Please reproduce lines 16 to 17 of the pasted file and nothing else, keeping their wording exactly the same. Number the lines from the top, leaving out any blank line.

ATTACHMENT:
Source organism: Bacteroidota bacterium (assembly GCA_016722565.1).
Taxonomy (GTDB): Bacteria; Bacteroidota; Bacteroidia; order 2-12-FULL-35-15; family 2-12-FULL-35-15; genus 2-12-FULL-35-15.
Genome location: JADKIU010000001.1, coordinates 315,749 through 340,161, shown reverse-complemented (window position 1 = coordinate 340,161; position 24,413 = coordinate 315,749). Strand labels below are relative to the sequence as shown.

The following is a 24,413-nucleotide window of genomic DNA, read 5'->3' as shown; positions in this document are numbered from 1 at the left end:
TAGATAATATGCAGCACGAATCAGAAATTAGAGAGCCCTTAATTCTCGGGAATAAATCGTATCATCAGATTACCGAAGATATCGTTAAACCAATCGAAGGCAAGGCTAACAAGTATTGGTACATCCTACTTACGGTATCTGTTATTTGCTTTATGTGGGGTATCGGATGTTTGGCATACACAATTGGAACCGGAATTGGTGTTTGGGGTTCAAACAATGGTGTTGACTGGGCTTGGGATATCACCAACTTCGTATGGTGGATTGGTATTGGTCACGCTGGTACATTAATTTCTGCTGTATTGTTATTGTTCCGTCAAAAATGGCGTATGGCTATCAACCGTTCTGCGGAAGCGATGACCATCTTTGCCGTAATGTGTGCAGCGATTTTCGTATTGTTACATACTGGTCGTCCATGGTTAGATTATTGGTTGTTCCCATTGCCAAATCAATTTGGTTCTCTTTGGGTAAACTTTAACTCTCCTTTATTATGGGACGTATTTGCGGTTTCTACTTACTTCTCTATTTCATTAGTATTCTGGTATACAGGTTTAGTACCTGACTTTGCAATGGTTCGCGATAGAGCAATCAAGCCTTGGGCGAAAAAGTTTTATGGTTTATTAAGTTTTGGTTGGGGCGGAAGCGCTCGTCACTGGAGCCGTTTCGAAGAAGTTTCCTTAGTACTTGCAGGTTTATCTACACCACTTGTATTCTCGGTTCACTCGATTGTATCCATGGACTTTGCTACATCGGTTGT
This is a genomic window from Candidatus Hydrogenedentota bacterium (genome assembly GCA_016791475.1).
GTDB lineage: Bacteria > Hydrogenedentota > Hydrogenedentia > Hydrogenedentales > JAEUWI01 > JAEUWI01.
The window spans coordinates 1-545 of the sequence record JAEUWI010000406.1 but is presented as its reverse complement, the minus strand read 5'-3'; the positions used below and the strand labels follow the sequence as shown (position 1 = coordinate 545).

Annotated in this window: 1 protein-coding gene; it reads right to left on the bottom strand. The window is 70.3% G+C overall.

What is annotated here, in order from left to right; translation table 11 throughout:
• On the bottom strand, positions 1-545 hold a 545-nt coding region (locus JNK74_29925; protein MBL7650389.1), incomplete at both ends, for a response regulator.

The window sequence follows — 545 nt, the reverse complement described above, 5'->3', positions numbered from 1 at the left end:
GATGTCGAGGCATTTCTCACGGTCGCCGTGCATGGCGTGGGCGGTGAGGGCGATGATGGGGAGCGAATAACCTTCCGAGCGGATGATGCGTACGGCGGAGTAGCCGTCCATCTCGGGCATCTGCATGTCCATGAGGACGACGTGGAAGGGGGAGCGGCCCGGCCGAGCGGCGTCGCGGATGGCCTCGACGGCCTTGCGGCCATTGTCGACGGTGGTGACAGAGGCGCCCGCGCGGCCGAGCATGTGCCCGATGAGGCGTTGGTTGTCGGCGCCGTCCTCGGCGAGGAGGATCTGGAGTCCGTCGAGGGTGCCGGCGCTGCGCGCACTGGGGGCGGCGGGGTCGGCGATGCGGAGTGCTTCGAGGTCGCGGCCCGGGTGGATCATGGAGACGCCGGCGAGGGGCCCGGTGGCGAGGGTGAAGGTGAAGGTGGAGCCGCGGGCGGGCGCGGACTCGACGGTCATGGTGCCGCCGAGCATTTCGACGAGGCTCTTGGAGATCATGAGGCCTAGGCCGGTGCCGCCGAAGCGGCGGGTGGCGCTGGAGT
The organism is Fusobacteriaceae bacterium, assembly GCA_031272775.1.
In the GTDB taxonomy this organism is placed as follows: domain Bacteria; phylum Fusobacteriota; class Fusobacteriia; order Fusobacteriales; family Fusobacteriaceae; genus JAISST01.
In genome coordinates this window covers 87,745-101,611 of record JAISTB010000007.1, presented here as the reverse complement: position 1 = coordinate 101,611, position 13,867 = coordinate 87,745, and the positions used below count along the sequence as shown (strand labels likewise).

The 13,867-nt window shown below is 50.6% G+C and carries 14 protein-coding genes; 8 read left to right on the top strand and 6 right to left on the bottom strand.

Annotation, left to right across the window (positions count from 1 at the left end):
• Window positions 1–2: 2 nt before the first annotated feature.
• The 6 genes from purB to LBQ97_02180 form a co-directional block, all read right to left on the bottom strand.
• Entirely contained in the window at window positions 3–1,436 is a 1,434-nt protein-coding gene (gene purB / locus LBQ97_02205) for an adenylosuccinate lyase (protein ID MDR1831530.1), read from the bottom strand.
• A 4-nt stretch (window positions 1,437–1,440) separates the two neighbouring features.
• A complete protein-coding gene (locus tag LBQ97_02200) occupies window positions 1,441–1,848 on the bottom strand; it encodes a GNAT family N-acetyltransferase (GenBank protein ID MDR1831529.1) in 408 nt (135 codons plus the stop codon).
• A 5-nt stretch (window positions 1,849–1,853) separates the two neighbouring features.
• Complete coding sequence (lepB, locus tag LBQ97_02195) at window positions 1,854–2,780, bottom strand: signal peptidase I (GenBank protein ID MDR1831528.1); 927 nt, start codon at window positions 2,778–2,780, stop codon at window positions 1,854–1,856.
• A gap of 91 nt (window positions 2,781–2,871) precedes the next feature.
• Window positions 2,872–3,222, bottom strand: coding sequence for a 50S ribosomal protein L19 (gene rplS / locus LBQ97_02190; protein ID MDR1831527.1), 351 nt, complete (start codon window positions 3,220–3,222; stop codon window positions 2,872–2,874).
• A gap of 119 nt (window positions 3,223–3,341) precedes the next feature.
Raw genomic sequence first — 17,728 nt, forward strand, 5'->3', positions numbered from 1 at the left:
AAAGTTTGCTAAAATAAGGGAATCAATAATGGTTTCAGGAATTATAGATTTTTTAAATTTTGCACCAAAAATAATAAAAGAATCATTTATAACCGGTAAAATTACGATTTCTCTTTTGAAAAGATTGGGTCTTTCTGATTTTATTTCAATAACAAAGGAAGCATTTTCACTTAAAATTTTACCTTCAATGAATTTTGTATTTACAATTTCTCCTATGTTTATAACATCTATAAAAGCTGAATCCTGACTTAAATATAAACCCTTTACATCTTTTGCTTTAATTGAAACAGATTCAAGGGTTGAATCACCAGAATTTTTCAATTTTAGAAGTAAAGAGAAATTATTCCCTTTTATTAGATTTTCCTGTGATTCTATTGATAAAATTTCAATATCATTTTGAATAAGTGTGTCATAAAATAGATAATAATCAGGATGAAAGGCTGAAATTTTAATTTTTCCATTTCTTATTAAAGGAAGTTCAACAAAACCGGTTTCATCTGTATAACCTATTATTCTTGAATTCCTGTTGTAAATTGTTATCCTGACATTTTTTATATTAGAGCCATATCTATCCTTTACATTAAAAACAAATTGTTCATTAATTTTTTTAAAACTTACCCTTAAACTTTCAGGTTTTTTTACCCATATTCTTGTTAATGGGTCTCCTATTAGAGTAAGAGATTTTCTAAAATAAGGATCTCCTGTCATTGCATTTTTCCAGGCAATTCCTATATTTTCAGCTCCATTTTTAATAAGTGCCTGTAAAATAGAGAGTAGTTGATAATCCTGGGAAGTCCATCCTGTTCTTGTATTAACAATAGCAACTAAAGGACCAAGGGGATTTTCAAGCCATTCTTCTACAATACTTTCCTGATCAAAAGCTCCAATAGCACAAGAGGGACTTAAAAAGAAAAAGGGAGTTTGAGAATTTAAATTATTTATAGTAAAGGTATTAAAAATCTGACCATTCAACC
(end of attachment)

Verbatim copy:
In genome coordinates this window covers 87,745-101,611 of record JAISTB010000007.1, presented here as the reverse complement: position 1 = coordinate 101,611, position 13,867 = coordinate 87,745, and the positions used below count along the sequence as shown (strand labels likewise).

The 13,867-nt window shown below is 50.6% G+C and carries 14 protein-coding genes; 8 read left to right on the top strand and 6 right to left on the bottom strand.